- Joined ESPN in 2014
- Journalist covering gambling industry since 2008
For roughly two hours late Tuesday night at Caesars Sportsbook, the seventh-seeded Brooklyn Nets were favored to defeat the second-seeded Boston Celtics in their first-round playoff series.
Caesars installed the Nets as -135 favorites to win the series, shortly after Brooklyn beat the Cleveland Cavaliers in the NBA play-in tournament. The Celtics opened at +115 underdogs but those prices wouldn’t last long.
Oddsmakers at other sportsbooks were confused by Caesars’ early numbers and instead made the Celtics the favorites. Boston opened as high as a -150 favorite at the SuperBook at Westgate Las Vegas, with the Nets +130 underdogs. Savvy bettors smelled opportunity.
It’s often a cliché in the betting community, but for roughly two hours Tuesday, from 9:45 p.m. ET until around midnight, there was indeed free money to be had. At Caesars, bets poured in on the Celtics at plus-money, while at the SuperBook and other shops that had opened with Boston as the favorite, bettors pounded the Nets at plus-money. If you bet $1,000 on the Celtics at +115 at Caesars and $1,000 on the Nets at +130 at the SuperBook, you locked in a minimum of $150 profit, for example. [Editor’s note: ESPN has a partnership with Caesars Sportsbook.]
By midnight, the odds at Caesars had moved considerably toward Boston. On Wednesday morning, after the initial flurry of action on the Celtics had subsided, the sportsbook reported that 98% of the money that had been wagered on the series was on Boston. On the other hand, at the SuperBook, 95% of the money that had been wagered on the series was on the Nets.
The market has settled with the Celtics as consensus -145 favorites. Boston is a 4-point favorite over the Nets in Game 1 on Sunday.
According to Craig Mucklow, vice president of trading for Caesars Sportsbook, the decision to open the Nets as the favorite was caused by a disagreement among the odds-making team.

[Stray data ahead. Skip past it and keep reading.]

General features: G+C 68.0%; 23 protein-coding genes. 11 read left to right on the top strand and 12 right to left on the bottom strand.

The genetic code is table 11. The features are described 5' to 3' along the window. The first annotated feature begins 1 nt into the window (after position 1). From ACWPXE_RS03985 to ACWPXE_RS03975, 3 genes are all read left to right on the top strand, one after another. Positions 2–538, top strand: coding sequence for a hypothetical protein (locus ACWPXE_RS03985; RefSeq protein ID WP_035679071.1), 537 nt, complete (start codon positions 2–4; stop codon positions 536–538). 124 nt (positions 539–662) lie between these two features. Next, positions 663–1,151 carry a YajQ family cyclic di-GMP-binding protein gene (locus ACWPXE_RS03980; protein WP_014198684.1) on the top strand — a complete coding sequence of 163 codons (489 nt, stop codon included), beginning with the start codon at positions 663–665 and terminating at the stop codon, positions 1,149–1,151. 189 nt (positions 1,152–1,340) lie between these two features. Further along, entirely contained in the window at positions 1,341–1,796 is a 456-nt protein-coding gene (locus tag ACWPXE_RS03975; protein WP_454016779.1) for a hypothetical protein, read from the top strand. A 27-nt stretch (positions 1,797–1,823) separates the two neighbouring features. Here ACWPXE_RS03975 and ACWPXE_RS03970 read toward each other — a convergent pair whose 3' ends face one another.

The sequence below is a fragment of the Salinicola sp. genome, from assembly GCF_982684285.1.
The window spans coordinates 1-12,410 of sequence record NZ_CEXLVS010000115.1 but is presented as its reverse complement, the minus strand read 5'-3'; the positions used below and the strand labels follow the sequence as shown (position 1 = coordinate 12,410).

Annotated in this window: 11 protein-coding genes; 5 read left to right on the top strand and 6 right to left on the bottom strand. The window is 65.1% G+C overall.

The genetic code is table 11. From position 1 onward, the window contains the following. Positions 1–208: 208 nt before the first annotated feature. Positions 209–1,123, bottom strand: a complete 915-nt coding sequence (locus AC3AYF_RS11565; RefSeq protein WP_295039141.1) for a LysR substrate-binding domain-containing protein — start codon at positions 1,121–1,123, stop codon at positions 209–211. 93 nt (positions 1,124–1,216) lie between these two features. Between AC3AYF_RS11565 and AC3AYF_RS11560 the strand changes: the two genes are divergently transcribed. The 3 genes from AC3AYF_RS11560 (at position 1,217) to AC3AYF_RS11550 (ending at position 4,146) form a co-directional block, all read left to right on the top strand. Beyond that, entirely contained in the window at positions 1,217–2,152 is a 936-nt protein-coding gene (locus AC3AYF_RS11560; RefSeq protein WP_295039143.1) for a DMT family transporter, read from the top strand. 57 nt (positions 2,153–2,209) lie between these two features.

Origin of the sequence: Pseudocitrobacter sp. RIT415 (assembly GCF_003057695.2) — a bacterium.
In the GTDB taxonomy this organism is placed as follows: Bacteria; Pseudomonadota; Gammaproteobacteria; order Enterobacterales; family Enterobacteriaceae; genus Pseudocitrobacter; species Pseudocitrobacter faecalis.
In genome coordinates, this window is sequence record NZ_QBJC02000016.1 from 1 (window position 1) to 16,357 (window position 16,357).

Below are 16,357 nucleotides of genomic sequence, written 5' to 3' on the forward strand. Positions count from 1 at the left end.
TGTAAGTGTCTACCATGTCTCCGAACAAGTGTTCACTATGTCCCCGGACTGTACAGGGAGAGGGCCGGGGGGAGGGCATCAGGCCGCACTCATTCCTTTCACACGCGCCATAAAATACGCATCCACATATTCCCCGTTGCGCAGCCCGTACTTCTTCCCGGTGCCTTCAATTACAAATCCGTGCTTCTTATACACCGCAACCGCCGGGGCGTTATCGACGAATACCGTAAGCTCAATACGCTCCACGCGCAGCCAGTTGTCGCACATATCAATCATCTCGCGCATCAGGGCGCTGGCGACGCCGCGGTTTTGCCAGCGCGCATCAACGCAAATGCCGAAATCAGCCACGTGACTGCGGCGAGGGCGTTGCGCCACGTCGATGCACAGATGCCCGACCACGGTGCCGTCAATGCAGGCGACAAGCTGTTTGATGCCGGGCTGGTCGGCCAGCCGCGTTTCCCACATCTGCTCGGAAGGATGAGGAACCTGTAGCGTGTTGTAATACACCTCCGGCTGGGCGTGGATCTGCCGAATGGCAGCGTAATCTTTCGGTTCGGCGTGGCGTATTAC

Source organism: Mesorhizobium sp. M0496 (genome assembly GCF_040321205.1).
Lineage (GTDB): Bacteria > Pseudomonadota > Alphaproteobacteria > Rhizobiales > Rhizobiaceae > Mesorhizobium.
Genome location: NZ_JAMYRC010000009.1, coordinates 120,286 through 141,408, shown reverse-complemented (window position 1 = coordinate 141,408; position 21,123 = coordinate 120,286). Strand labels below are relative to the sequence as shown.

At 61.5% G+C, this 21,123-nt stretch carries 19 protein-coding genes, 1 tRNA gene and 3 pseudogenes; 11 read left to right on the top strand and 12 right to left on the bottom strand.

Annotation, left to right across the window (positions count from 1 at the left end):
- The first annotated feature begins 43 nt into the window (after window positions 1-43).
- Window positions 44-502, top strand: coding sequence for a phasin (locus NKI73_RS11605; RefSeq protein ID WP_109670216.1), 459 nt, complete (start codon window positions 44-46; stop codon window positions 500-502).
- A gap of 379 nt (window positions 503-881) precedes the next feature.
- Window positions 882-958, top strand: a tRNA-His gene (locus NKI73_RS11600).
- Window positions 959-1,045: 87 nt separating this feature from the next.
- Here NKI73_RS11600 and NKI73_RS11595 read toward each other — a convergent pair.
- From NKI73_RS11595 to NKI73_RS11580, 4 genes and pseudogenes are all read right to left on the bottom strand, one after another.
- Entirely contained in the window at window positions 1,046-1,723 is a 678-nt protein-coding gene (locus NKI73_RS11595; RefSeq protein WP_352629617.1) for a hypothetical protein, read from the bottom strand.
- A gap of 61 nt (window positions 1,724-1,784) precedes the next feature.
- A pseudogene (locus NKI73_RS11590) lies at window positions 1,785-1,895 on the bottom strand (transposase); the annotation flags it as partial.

“We dipped our toe in the water with the belief that the Game 1 line would not be a representative line for the rest of the series and made the Brooklyn Nets a small favorite,” Mucklow wrote in an email to ESPN. “The money naturally came in for Boston and moved our odds down accordingly.”
Mucklow added the first bets on Boston were from “players we respect, nothing significant size-wise, just very shrewd judges that we moved for.”
Jeff Sherman, a vice president of risk management who oversees NBA odds for the SuperBook, said he opened the Celtics as -150 favorites in the series based in part on the Game 1 point spread of Boston -4 and the implied probability that line represented. Sherman pointed to the series price and Game 1 point spread on the Toronto Raptors-Philadelphia 76ers as an example of how he calculated his opening numbers. The 76ers, who are 4.5-point favorites over Toronto in Game 1, opened as around -175 favorites to win the series.
“It’s just been one-way traffic [on Brooklyn], because of the differences in the marketplace,” Sherman said of the early action on the Nets-Celtics series.
NBA playoff series prices
[via Caesars Sportsbook; as of Thursday]
Brooklyn Nets (+125) vs. Boston Celtics (-145)
Minnesota Timberwolves (+310) vs. Memphis Grizzlies (-400)
Denver Nuggets (+200) vs. Golden State Warriors (-240)
Utah Jazz (-320) vs. Dallas Mavericks (+250)
Toronto Raptors(+160) vs. Philadelphia 76ers (-190)
Chicago Bulls (+700) vs. Milwaukee Bucks (-1,100)
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